Nato has become a “four-letter word” for Russia and one can argue that, ideally, the “new world order” should have been based on new institutions. But in 1989-90 the persistence of Nato was essential to allay European fears, not least in the USSR, about a unified Germany at the heart of the continent. There was no discussion at this moment about Nato’s further extension beyond Germany, let alone a firm pledge that it would not. Contrary to Putin’s assertions, an expansionary blueprint did not exist.

Whatever the arguments about ­history, however, relations between Russia and the West are deadlocked. So are we in a “New Cold War”, as touted by the Russian government since Dmitry Medvedev’s speech to the Munich Security Conference in February 2016? In fundamental ways: no. Russia and America are not engaged in an all-encompassing global power struggle, military, political, economic, cultural, ideological. The new Russia is essentially capitalist and fully integrated into the world economy, with a multitude of trade and financial links with the West.

Despite bellicose rhetoric at the top, Russian and US diplomats talk and work together behind the scenes, not least in the recent selection of a new UN secretary general, António Guterres. Above all, the language of “unipolarity” and “bipolarity” no longer reflects the reality of international affairs: a “multipolarity” of world powers, a profusion of “non-state actors” capable of terrorism and warfare, and potent transnational forces, notably mass migration – all of which are deeply destabilising. This is very different from the Cold War.

Amid this new world disorder, today’s Russian-American stand-off revolves around differing approaches to international relations. Putin’s policy is rooted in traditions of great-power politics: the control of territory and the assertion of state sovereignty, especially within what Russia regards as its historic sphere. By contrast, the United States, albeit erratically, has promoted humanitarian interventionism, pursued regime change and indulged in the rhetoric of global democracy, especially since the 9/11 attacks.

So, why the divergence? One can say that the West has failed to pay consistent attention to Russia’s sensitivities about its post-Soviet decline. Nor has it given due recognition to the reality of Russia as a great Eurasian power. On the other side, Putin has increasingly pulled his country out of the network of co-operative political forums and agreements forged with the West in the aftermath of the Cold War. He has also challenged the independence of small states on Russia’s periphery. Today, abandoning any vestiges of entente with America, Putin seems to believe that Russia can regain its great-power status only by distancing itself from the West and by overtly challenging the US in hot spots around the world. This is very different from the world imagined by Bush and Gorbachev and pursued to some degree by Bill Clinton and Boris Yeltsin. Putin is undoing what he sees as a “democratic” peace, made to Russia’s geopolitical disadvantage in 1989-91.

Take Syria: Putin knew that Barack Obama had no stomach for wholesale military intervention on such a fragmented battleground, where few direct US interests are at stake. As an appalling human tragedy has unfolded, especially in Aleppo, Putin has exploited his free hand by despatching Russia’s sole (Brezhnev-era) aircraft carrier, the Admiral Kuznetsov, to Syrian waters and building a Russian airbase near the key port of Latakia. US passivity has allowed him to establish a novel, if tenuous, military presence in the eastern Mediterranean and thereby to strengthen his position in the Middle East as a whole.

On the Baltics, Washington drew a firm line last summer: Nato’s Warsaw summit in July 2016 committed Alliance troops and aircraft to each of these states by way of a token but unequivocal act of deterrence. Putin responded by further beefing up the Russian short-range nuclear arsenal in Kaliningrad. This tit-for-tat in the Baltic Sea area is likely to spiral.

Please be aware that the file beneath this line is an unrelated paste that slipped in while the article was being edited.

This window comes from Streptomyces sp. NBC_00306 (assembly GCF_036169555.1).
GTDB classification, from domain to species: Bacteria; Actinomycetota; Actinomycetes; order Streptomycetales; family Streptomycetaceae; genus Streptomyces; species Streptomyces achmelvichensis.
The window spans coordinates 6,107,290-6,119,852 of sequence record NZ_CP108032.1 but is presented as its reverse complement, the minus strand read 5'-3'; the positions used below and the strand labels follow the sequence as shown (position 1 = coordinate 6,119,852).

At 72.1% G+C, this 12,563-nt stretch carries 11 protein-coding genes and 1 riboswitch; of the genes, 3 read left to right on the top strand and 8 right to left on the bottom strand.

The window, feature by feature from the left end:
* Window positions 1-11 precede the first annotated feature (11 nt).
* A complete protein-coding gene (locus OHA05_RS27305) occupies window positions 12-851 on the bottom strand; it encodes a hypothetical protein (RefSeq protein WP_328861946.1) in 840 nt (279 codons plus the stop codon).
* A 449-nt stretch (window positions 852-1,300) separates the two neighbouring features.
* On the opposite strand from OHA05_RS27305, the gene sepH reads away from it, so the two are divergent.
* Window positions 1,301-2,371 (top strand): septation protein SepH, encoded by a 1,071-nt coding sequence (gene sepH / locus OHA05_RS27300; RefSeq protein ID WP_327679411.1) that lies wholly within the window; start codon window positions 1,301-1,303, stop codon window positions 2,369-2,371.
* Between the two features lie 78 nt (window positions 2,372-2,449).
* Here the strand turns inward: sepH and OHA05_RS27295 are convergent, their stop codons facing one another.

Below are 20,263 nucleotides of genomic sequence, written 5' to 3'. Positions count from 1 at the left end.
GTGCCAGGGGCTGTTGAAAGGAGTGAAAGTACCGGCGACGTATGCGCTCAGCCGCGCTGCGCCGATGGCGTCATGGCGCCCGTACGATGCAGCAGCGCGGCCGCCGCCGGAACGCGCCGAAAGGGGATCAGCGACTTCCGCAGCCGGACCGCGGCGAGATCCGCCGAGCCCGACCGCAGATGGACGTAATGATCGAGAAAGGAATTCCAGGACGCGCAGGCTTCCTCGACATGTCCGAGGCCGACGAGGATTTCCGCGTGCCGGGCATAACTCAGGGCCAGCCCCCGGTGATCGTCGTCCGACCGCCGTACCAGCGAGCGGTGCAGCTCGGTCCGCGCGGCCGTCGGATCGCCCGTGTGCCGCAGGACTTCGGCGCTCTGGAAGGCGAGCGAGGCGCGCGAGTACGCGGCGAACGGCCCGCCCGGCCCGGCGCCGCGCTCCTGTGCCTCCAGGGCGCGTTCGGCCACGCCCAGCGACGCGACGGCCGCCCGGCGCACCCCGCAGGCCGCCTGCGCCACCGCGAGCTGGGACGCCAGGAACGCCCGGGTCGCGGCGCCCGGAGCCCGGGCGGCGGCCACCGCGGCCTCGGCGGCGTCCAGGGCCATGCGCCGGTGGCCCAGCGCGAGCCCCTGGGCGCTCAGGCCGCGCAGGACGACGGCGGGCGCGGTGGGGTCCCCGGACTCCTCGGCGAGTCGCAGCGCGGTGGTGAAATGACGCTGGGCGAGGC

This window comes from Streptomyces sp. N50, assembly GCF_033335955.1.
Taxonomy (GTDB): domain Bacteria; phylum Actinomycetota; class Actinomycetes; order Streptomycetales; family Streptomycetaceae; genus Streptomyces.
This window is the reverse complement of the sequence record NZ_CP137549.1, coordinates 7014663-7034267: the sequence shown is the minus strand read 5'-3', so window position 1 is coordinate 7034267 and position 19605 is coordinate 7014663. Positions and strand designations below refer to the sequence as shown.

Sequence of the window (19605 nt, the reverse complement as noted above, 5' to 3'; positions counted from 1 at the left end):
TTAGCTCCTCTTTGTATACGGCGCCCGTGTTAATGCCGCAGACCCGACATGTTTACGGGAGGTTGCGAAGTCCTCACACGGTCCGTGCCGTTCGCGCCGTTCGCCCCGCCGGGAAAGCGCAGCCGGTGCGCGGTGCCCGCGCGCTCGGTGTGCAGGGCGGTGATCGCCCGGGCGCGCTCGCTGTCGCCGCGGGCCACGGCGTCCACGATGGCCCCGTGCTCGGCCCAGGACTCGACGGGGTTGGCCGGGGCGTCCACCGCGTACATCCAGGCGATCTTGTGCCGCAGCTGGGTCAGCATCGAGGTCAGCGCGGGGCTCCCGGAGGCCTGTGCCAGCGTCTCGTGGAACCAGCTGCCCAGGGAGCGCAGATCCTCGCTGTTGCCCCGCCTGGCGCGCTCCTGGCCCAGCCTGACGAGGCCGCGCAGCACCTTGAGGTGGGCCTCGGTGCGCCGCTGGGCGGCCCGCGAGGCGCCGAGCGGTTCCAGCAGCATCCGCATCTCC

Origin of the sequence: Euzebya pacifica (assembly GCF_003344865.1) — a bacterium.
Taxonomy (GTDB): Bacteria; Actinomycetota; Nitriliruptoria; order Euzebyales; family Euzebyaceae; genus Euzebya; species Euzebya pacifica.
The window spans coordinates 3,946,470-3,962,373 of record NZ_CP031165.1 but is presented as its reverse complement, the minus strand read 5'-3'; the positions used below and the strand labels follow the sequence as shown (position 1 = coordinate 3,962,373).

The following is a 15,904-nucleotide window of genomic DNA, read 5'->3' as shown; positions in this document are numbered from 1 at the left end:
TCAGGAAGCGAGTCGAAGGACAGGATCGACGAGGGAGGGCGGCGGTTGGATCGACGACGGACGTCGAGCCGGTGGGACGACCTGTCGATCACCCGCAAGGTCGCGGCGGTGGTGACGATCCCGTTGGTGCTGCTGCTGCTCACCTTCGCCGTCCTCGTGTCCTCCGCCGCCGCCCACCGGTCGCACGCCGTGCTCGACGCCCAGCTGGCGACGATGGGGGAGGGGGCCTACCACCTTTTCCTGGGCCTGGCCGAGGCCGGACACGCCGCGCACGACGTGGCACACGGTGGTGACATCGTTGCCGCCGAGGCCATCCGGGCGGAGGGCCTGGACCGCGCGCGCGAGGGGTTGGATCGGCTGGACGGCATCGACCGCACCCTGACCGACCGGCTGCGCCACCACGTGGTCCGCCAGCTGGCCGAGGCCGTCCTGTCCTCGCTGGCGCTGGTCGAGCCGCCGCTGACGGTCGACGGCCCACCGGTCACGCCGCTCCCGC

In the standoff over Ukraine – where Russia has done nothing to end the fighting – the Americans have been content to let Angela Merkel take the lead in trying to broker a peace deal. While playing tough in the Baltic, she has kept open channels of communication with Putin over Ukraine. Significantly, the president has not spurned her offer to talk. The two can converse without interpreters, in German and in Russian; Merkel seems to be one of the few foreign leaders for whom Putin entertains a certain respect, if only because she recognises Russia’s need to be taken seriously.

Nevertheless, all these various power plays reflect essentially conventional ways by which Putin seeks to unpick 1989-91. More significant is the Kremlin’s increasingly aggressive avant-garde methods of combating the Western “bloc” of liberal democracies – by manipulating transnational financial and commercial ties, spinning the global media and steering policy discourse in target states. Russia can leverage its relative weakness if it cleverly exploits its post-Cold War immersion within the global capitalist system and Western popular culture as a kind of “Trojan Horse” .This is what Putin’s personal adviser Vladislav Surkov has termed “non-linear war”.

It is no secret that, in this vein, Moscow used cyber-power in an attempt to mould American opinion during the 2016 presidential election campaign. For all the media hype about hacked computer systems and leaked emails, the Kremlin’s information warfare is not that innovative. After all, the underlying concepts and most of the techniques were developed by the USSR (and equally by the United States) to interfere in other countries’ internal affairs during the Cold War. Let’s not forget that the young Mr Putin was schooled in KGB Dresden.

So, although we may not be back in the era of bipolarity, some of the new ways are also old ways. Under Putin, Russia seems to have resumed its historic quest for position against the West and its insatiable desire for recognition as America’s equal. Will it ever be possible to forge a stable “alloy” blending “universal” and “Russian” values? That would truly be a Russian revolution. l

Kristina Spohr (London School of Economics) and David Reynolds (Cambridge) are the co-editors of “Transcending the Cold War” (Oxford University Press)

This article first appeared in the 12 January 2017 issue of the New Statesman, Putin's revenge